Horn of Africa Update
UNHCR is mounting an assistance programme in Eritrea for some of the hundreds of thousands of people reportedly forced to flee their homes as a result of the current conflict with Ethiopia. Many of the internally displaced are believed to have been returnees assisted previously by UNHCR.
Responding to an Eritrean government request for assistance, UNHCR is deploying staff to coordinate relief efforts inside Eritrea, particularly in areas where former Eritrean refugees in Sudan have returned since the end of the Eritrean war for independence in 1991. UNHCR is preparing to issue an appeal for emergency funding of the operation.
UNHCR had sent relief supplies to Asmara for a planned voluntary repatriation programme for some 160,000 Eritrean refugees who have remained in 12 camps in Sudan for three decades. The repatriation was due to start last month but is now on hold because of the flareup of fighting between Eritrea and Ethiopia. In the meantime, the supplies have been requisitioned by Eritreans and distributed to the displaced.
UNHCR is particularly concerned about reports from various sources that more than 150,000 people uprooted by the current fighting are scattered along the Eritrean border with little food and water. They include some 50,000 people encamped at the Mohammed Ali Hassan Agricultural Scheme - a farm just south of the abandoned town of Tesseney, a few kilometres from the Sudanese border. They are expected to move into Sudan once provisions run out, according to refugees arriving in Sudan.
UNHCR staff in Asmara are awaiting confirmation of the announcement by Ethiopia that its troops will withdraw from Eritrea before they can gain unhindered access to the affected populations.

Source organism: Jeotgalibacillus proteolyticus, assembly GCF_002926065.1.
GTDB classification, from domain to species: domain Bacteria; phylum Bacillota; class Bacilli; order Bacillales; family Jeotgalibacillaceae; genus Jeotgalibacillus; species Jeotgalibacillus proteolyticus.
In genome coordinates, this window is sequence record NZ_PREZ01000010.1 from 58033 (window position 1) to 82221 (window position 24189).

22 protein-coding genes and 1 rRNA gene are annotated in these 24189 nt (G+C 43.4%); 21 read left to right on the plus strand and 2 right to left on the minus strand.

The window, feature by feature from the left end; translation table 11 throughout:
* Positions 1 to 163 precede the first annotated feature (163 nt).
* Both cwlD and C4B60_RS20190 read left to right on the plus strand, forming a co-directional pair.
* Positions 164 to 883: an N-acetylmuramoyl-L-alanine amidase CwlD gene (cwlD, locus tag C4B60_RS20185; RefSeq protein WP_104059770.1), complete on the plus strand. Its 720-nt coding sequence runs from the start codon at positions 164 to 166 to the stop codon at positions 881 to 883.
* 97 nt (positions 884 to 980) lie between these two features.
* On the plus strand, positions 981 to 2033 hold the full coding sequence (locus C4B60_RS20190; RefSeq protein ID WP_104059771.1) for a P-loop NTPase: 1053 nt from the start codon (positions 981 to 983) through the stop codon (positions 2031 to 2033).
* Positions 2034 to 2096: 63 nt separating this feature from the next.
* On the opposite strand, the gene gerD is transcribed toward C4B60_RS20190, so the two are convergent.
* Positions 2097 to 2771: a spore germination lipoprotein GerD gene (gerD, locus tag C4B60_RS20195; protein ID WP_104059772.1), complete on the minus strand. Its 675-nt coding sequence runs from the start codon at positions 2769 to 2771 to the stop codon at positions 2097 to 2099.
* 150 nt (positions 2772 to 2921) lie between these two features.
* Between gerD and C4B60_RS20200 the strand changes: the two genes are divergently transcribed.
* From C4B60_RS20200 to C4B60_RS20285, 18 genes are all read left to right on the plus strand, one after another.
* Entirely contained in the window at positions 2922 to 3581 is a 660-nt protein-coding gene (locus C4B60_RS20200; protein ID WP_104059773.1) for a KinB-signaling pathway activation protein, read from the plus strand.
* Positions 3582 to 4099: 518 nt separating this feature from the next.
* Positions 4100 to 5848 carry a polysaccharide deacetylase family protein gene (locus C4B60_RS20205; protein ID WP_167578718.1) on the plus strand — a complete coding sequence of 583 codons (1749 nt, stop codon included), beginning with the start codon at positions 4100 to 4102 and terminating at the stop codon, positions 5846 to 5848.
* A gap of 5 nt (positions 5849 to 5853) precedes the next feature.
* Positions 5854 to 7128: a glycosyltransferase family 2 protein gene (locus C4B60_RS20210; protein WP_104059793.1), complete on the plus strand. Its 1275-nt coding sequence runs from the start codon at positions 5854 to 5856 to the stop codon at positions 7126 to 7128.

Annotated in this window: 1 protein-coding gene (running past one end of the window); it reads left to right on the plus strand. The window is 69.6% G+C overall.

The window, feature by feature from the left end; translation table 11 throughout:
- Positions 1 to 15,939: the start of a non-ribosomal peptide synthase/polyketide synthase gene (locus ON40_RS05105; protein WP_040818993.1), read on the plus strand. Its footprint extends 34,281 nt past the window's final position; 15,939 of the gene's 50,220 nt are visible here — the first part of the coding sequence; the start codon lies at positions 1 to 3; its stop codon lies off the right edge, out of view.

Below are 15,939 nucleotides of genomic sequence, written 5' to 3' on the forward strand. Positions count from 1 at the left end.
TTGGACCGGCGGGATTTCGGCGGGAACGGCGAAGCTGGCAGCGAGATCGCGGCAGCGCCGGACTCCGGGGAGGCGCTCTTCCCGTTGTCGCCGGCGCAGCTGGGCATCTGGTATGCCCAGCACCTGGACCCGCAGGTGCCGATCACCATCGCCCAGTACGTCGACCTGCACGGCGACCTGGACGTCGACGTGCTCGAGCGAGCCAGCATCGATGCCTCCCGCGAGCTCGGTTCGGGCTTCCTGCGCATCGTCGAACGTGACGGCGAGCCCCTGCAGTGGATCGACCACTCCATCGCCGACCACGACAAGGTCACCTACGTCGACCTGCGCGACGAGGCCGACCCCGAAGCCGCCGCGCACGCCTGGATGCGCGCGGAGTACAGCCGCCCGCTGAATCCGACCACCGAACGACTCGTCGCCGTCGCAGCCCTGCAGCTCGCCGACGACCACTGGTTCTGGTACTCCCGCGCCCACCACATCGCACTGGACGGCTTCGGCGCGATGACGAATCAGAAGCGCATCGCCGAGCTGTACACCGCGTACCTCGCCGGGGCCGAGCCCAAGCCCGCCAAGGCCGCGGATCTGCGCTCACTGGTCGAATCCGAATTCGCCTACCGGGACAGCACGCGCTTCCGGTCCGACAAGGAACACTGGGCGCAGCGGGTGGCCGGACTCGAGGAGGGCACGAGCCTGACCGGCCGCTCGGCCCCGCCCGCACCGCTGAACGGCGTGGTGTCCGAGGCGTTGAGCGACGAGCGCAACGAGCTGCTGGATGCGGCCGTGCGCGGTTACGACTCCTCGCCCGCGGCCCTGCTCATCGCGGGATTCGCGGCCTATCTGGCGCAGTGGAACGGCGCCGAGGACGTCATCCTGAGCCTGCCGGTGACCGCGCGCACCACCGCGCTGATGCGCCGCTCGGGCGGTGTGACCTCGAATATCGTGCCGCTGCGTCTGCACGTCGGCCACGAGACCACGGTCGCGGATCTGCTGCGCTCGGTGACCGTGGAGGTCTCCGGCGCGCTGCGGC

UNHCR has registered around 41,000 Eritrean asylum seekers who have arrived in Sudan's eastern state of Kassala over the past three weeks. The influx continues but at a slower rate over the past two days.
Most of the recent arrivals come from the Mohammed Ali Hassan farm and were able to pay the equivalent of $100 to $300 to rent trucks to transport them to Sudan. UNHCR is concerned about the plight of many of the 50,000 displaced people reportedly gathered at the farm who cannot afford to pay passage into Sudan. Refugees there say they are running out of provisions.
In Sudan, UNHCR has so far registered 22,000 refugees at Lafa, 11,000 at Gulsa, 3,600 at Gerhef, 2,600 at Shagarab, and another 1,000 in two other small encampments at Deman and Um Safir.
UNHCR is airlifting urgently needed relief supplies to Sudan. An Airbus 300 was scheduled to arrive in Khartoum Thursday afternoon, bringing in 42 tons of plastic sheeting, kitchen sets and medical kits from Copenhagen and Cairo.
UNHCR has so far delivered more than 2,400 tents to the Sudanese Commission on Refugees (COR) for distribution to the new arrivals in the extremely hot and arid region, in addition to blankets, kitchen sets, soap and high protein biscuits. The government commission is UNHCR's main implementing partner in Sudan. A few international and local NGOs are collaborating with UNHCR in the humanitarian effort.
Yemen and Djibouti
Around 450 asylum seekers, mostly Eritreans, have arrived by boat in Yemen and 250 others came overland to Djibouti. UNHCR is preparing for more arrivals in these two countries, mainly from Eritrea's Asab region. Among the arrivals were several groups of Ethiopians and Sudanese.